• Now What? Real Evidence of Mustard Gas Against Kurds

    Earlier this year, a Libyan military official came out and said that Islamic State fighters in Libya were aware of the location that country’s chemical weapons stockpiles and may have taken hold of them. “Unfortunately chemical weapons exist in locations known to the militias, who have seized large amounts of them to use in their war against the Libyan army,” the anonymous Libyan military official told Asharq al-Awsat.

    Then, came word ISIS militants near Italy had been testing the chemical weapons left unguarded after the fall of Moammar Gadhafi. “Before his death, Gadhafi left approximately 1,000 cubic tons worth of material used for manufacturing chemical weapons and about 20,000 cubic tons of mustard gas,” the military official said.

    Now headlines read, “U.S. investigating ‘credible’ reports ISIS used chemical weapons.

    More details from NBC News:

    The terror group used mustard gas in an attack against Kurdish fighters, two defense officials and an intelligence official told NBC News. Mustard gas, infamously used during World War I, can cause blisters, blindness and respiratory damage.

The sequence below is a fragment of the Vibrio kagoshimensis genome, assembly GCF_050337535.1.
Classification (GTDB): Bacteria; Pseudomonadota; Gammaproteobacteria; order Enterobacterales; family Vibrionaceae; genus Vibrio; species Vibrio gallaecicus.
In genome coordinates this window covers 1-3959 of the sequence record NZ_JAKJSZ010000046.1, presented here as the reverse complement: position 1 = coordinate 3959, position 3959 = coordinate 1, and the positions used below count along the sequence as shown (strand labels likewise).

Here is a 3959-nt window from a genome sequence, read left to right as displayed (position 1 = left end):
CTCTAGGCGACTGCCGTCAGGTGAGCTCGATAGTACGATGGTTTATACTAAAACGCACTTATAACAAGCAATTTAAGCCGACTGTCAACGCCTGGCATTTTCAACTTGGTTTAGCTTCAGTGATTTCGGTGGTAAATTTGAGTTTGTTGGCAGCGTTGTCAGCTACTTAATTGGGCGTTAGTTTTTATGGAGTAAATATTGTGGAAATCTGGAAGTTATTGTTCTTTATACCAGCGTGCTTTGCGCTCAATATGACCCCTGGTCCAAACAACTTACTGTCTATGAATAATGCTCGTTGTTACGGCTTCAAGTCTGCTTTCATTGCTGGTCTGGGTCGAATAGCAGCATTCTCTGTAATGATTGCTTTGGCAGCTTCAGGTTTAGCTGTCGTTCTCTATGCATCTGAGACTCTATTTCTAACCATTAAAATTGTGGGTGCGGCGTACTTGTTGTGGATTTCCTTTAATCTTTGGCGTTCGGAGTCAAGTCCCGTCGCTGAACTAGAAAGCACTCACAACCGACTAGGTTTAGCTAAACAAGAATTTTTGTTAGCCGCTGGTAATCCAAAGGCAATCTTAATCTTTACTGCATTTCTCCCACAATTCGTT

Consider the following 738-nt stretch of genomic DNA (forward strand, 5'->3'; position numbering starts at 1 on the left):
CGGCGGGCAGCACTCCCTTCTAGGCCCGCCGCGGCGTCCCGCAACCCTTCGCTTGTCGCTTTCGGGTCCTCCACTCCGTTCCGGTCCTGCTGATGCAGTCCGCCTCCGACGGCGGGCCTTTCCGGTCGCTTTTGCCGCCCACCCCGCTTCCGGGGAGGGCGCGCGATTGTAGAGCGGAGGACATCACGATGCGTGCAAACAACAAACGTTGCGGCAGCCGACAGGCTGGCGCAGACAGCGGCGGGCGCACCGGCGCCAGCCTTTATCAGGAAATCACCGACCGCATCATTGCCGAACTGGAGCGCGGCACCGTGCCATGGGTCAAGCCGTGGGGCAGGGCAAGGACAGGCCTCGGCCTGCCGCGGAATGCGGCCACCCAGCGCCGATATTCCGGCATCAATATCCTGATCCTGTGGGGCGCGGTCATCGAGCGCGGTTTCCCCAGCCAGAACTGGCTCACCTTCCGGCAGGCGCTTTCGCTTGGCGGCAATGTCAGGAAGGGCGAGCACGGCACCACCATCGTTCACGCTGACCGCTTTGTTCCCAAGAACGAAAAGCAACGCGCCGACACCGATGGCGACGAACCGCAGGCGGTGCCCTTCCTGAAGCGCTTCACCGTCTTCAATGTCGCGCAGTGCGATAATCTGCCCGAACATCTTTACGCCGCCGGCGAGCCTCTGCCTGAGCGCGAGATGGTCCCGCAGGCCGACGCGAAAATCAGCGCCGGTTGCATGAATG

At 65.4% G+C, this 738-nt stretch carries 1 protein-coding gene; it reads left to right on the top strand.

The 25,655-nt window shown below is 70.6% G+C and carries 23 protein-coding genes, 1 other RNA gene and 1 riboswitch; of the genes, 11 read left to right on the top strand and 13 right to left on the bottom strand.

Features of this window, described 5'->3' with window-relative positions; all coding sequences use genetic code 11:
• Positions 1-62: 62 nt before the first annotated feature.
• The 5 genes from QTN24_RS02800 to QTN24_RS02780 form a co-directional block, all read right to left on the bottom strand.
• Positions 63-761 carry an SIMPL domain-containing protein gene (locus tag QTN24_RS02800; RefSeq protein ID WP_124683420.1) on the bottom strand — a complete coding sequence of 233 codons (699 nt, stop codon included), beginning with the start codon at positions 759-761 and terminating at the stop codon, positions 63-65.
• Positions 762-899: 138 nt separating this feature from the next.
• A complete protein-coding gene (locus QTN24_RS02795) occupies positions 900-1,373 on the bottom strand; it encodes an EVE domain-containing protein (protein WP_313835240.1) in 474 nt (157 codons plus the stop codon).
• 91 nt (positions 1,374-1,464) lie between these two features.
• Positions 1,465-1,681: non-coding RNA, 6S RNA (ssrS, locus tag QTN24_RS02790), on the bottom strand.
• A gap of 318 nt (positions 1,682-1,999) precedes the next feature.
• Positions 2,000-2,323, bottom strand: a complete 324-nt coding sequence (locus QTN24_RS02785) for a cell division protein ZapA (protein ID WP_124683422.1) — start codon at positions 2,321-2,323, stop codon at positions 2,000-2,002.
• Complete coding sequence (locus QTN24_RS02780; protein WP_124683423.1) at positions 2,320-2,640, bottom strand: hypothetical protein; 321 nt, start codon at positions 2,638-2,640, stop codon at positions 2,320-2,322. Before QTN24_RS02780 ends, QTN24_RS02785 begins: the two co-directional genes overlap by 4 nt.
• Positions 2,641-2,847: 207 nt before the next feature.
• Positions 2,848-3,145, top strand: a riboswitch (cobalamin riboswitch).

The defense officials said this is the second time ISIS has used chemical weapons — the first occurred in “recent weeks” in Syria — but they declined to provide more details, citing operational security concerns.

    Kurdish fighters have reported that chemical weapons had been used in ISIS attacks in the past. In March, the Kurdistan Region Security Council claimed that chlorine gas was used in a Jan. 23 suicide truck bomb attack in northern Iraq. Thursday was the first time U.S. officials have said they believe chemical weapons were used by ISIS.

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